Hancock County

Their suffering is ‘unbearable.’ Family of Vanessa Mauffray speaks out at sentencing.

Eugene Butler Jr.’s daughter will be the same age when he is released from prison as Vanessa Mauffray was when he killed her through gross negligence in a boating wreck on Bayou Caddy.

Nobody won in court Monday, Judge Larry Bourgeois said when he sentenced Butler to 12 years in prison for committing manslaughter in the June 2016 death of Mauffray,19, whose family said a part of them died with her.

“She should not have died on that bayou out there,” Bourgeois said. “ . . . Her life was short and there’s nobody’s fault it was but yours,” the judge told Butler.

Butler, a habitual offender who is 47 years old, will not be eligible for early release. His partner wanted their 7-year-old daughter to have a chance to say goodbye to Butler before he leaves the Hancock County jail for state prison.

But Bourgeois said that he is not going to tell the sheriff how to run his jail and also that Vanessa’s family will never get to see her again.

Butler is ineligible for early release because he is a habitual offender. He has served prison time for possession of marijuana and, earlier this year, was convicted of grand larceny for stealing a stop sign that he says he found on the ground.

Butler, who owns a construction company, told Vanessa’s family he is sorry about what happened, is depressed and thinks about the wreck daily.

Vanessa lost her life while she was out with her boyfriend setting crab traps on the bayou. Butler rounded a curve in his boat, speeding, and broadsided their boat. Seconds before the crash, according to testimony in the four-day trial, he was looking back at his engine.

Vanessa’s family told the judge how her death has shattered their lives.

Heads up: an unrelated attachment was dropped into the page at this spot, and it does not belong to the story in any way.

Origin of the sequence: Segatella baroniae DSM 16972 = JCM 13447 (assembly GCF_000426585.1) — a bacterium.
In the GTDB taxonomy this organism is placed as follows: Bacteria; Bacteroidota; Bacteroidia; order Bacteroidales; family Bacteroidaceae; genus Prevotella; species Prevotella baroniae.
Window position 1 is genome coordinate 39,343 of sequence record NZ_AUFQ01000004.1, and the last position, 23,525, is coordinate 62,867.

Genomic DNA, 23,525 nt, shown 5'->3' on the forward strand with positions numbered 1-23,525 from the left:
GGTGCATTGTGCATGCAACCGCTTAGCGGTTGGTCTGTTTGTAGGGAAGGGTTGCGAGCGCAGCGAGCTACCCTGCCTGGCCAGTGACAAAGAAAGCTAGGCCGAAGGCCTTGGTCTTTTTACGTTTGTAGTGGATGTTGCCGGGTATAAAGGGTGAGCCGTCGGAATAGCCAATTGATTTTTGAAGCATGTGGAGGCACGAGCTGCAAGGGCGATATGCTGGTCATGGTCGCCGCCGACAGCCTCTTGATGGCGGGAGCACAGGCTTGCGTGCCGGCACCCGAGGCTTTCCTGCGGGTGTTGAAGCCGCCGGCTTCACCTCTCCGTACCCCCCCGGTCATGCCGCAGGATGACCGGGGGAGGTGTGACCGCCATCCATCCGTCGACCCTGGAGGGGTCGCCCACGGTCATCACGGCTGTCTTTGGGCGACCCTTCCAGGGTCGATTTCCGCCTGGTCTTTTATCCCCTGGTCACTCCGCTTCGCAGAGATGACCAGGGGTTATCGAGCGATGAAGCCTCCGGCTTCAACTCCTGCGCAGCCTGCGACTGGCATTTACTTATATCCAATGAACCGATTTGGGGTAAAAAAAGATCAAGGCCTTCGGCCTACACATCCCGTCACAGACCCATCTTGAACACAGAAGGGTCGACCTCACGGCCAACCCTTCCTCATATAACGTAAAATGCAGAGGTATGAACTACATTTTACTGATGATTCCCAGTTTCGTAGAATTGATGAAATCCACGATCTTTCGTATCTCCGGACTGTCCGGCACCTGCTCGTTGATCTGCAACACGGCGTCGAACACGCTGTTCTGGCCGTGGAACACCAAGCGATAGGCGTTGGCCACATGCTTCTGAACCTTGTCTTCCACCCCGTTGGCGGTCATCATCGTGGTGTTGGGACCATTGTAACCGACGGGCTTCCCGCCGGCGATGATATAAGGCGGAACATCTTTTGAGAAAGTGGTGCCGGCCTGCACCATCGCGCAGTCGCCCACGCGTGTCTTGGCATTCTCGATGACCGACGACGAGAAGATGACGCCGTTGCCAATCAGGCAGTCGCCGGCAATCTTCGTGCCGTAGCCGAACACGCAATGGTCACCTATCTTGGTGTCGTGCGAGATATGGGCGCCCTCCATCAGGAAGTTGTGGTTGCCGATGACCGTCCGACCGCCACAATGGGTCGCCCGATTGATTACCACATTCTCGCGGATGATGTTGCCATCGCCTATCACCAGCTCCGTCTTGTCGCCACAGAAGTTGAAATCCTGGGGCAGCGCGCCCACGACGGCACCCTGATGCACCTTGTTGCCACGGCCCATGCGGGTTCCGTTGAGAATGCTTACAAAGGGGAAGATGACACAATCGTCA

They feel guilty, as if they could have done something to prevent it. Butler’s sentencing will not end their pain, they said.

She and her mother, Darlene Deschamp, talked and texted morning, noon and night.

“My whole life has been turned upside down,” Deschamp said in the victim-impact statement she wanted to share in court. Vanessa’s big sister Victoria McKinley wound up reading the statement because Deschamp could not talk through her tears.

“Anxiety, nightmares, trouble sleeping, difficulty concentrating, change in lifestyle, attending counseling — all with no energy to enjoy life,” Deschamp’s statement said.

“Not many people can say they have the perfect life, but I did. The pain and suffering I have been through is unbearable. I’ve lost the ability to function normally.

“I’ve lost part of me, and my other children have lost the mother they’ve always known. They lost the mother that has always been there for them no matter what. Even though I am present physically, my mind is always wanting my children together.”

McKinley told the judge about looking at her sister’s blood-stained hands and chipped fingernails in the hospital while she was on life support with no hope of recovery.

Victoria would never get the chance to manicure Vanessa’s nails again, she thought.

“Surely a miracle would happen if I begged hard enough,” she remembers thinking. “I wiped away blood from her forehead and arm. I wiped the blood from her lips.

“I knew this would be some of the last things I would ever be able to do for my sister. I refused to let anyone else steal time from us. When the time came to leave her, I’m not sure how I did.”

Vanessa did not like to be alone. She and her sister slept in the same room together by choice as girls. After Victoria gave birth to her son Cade, Vanessa spent all the time she could with her nephew, who is now 6 years old.

He was been asking for his “Nessa” since she died. His questions never stop. His latest question, his mother’s victim impact statement said: “Where do we pick Nessa up when court is over?”

Her father, Stacy Mauffray, wrote:

I’ve cried more in the last three years than I have cried in my entire life. Sometimes it’s a smell or a song or a thought. I never know what will start it.

“I deal with constantly having the guilt of not being able to do anything to help Vanessa. I deal with the guilt I feel when I go on vacation or the movies or a fair or anything with my family to have fun. I always come to the thought that Vanessa can never do anything again.”

Vanessa’s brother Victor Mauffray sent in a statement but could not bear to be in court.

“Losing someone you grew up with that you were supposed to protect your whole life, your baby sister, is a gut-wrenching feeling,” he said. “You can’t explain how you really feel because you just can’t find the words.”

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